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Cancer isn’t about numbers, it’s about people

By Staff
On Friday and Saturday hundreds of local residents took to the field at Washington High School to demonstrate the human courage it takes to win the battle with cancer.
With four bagpipers proceeding them, local cancer survivors made the first lap across the track. In the hours that followed, hundreds more followed. Individuals may have walked for different reasons, but the bottom line was their efforts raised both money for cancer research and awareness of cancer’s toll.
Relay For Life started this time of the year in 1985 in Tacoma, Wash. Dr. Gordy Klatt, a surgeon, spent 24 hours circling the track at the University of Puget Sound. He raised $27,000.
Last year some $375 million was raised. In 2006 more than three million people took part in 4,600 Relays in the U.S. Over 500,000 cancer survivors walked in the opening lap and $375 million was raised. That makes it by far the biggest single fundraising activity in the world.
The event in Washington raised at least $166,135 due in part to the efforts of people like Fred Barrett of Blounts Creek.
Barrett lost his mother to ovarian cancer. His sister found out she had breast cancer at the age of 38. His wife, Cynthia, was diagnosed with colon cancer five years ago and Barrett himself is going through his second round with prostate cancer.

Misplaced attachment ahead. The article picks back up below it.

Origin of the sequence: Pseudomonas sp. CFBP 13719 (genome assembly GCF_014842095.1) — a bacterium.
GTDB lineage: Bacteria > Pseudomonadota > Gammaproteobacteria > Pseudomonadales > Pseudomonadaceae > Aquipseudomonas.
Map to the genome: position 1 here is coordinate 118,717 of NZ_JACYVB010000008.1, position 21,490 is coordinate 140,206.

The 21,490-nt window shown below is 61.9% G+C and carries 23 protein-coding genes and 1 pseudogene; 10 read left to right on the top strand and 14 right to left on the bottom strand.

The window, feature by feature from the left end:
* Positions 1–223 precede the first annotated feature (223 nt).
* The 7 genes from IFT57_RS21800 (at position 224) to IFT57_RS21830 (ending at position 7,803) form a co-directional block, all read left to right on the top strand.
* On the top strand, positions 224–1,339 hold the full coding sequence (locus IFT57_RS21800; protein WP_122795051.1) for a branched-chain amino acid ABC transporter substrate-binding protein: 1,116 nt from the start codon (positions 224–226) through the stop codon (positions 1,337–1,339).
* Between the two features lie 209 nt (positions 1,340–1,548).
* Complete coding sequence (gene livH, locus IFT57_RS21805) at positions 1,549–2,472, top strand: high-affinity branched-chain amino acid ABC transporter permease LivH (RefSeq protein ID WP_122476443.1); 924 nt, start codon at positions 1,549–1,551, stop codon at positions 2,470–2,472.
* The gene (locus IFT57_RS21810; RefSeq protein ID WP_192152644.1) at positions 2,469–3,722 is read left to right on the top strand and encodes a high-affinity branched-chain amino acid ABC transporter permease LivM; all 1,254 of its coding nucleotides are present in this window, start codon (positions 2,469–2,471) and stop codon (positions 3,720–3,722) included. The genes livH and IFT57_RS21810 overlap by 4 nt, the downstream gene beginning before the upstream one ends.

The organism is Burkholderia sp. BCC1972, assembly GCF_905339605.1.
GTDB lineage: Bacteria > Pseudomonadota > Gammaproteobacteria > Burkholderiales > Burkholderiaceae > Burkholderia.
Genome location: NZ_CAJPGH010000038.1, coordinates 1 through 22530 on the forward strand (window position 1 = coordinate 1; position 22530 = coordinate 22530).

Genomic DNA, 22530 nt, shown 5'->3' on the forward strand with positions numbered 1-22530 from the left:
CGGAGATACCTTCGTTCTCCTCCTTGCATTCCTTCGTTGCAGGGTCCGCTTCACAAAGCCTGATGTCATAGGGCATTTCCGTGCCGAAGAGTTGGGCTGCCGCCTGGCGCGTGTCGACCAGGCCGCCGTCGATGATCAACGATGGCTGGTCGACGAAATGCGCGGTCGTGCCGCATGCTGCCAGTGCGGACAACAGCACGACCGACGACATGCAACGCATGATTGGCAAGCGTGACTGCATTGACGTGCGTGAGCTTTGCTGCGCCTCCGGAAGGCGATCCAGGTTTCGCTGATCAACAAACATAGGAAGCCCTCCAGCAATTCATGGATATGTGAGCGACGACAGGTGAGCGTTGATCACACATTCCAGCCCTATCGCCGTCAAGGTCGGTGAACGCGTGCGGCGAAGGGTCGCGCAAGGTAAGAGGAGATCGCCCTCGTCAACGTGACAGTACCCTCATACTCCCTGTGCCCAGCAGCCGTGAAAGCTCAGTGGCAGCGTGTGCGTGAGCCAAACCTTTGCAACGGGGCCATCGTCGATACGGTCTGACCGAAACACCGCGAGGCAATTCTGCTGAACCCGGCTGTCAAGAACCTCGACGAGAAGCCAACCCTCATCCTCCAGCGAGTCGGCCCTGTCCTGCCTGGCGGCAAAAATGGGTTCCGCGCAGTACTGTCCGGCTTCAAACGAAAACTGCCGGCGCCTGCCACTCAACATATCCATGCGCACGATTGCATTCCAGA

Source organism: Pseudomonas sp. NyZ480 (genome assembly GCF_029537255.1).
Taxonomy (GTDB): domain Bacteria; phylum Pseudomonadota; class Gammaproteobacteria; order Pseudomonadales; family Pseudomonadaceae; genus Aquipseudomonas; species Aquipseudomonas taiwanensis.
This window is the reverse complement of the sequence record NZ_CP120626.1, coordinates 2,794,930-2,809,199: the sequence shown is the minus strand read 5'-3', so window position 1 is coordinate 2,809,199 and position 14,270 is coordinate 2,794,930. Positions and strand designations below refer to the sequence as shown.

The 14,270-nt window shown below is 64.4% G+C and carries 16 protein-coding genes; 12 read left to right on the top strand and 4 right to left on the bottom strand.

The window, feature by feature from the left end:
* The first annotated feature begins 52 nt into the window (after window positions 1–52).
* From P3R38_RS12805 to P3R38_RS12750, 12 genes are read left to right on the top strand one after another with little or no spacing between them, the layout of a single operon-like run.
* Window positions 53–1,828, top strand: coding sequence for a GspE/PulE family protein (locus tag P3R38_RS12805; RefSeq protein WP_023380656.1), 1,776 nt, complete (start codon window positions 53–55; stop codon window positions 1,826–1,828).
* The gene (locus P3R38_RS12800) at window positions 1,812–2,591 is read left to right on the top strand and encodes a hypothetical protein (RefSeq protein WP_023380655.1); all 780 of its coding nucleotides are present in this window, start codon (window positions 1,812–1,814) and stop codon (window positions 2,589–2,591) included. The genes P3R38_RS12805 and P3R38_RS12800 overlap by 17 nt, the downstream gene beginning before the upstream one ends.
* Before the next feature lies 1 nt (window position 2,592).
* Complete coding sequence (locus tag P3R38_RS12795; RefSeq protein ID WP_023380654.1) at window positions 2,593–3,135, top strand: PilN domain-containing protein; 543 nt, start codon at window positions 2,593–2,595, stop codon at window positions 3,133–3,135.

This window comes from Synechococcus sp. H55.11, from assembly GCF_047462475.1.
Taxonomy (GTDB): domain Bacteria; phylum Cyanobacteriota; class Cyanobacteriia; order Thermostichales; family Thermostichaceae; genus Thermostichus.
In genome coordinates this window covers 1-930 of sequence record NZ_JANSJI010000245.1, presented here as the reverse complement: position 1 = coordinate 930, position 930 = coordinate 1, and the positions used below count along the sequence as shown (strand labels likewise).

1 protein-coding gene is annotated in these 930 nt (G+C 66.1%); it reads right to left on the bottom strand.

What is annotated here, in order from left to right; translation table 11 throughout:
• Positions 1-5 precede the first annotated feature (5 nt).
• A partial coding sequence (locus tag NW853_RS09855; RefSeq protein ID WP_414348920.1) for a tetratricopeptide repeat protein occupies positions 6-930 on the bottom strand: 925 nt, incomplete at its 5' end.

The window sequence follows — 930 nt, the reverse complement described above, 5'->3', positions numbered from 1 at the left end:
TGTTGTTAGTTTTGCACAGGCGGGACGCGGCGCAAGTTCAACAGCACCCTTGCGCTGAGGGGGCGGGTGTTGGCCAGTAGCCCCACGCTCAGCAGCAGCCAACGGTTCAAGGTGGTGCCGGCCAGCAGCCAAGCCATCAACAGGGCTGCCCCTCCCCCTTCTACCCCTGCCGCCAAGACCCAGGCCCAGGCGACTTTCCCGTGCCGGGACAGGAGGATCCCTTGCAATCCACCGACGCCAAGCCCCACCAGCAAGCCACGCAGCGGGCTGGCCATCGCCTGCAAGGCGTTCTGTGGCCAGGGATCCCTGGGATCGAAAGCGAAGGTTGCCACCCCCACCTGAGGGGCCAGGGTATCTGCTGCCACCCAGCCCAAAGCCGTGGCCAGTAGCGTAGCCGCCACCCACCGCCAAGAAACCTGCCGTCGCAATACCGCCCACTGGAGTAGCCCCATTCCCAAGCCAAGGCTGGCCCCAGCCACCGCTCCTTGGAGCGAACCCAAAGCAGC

And they have.
Cynthia Barrett just got a checkup a few days ago and “everything came back good,” according to her husband. “Five years is a big milestone with cancer, so we’re excited,” he said.
He got a checkup in January that revealed some cancerous cells, so Barrett just finished his rounds of chemotherapy a few weeks ago.
The kitchen tile he was laying when he got that “life-altering” phone call is still in good shape, he said.
It’s an attitude like that which means cancer isn’t unbeatable.
Public agrees with Jones on war
(This editorial originally appeared in the Wilson Daily Times.)
Third Congressional District Republicans angry at U.S. Rep. Walter Jones over his opposition to the war in Iraq might want to think twice before they try to sabotage Jones.
A number of conservative Republicans, including some in the Wilson area, are upset that Jones has opposed President Bush on the Iraq war. Most recently, Jones was one of a handful of Republicans voting for a Democratic-sponsored deadline to begin withdrawing U.S. troops from Iraq.
Some Wilson Republicans sent Jones a letter last year criticizing his lack of support for the war. This grumbling could lead to an intra-party challenge to Jones next year that could weaken his chances for re-election.
Jones has confidently defended his position on the war. An early supporter of the war, Jones changed his mind when it became clear that the Bush administration’s premise for the war — ridding Iraq of weapons of mass destruction — was false, and the U.S. strategy in Iraq was deeply flawed.
And despite his critics’ complaints that Jones does not support the troops, Jones has taken a personal interest in the troops. It has been his policy to write personal letters of condolence to the families of each one of the more than 3,200 service members who have been killed in Iraq. That’s a commitment to troops few members of Congress can match.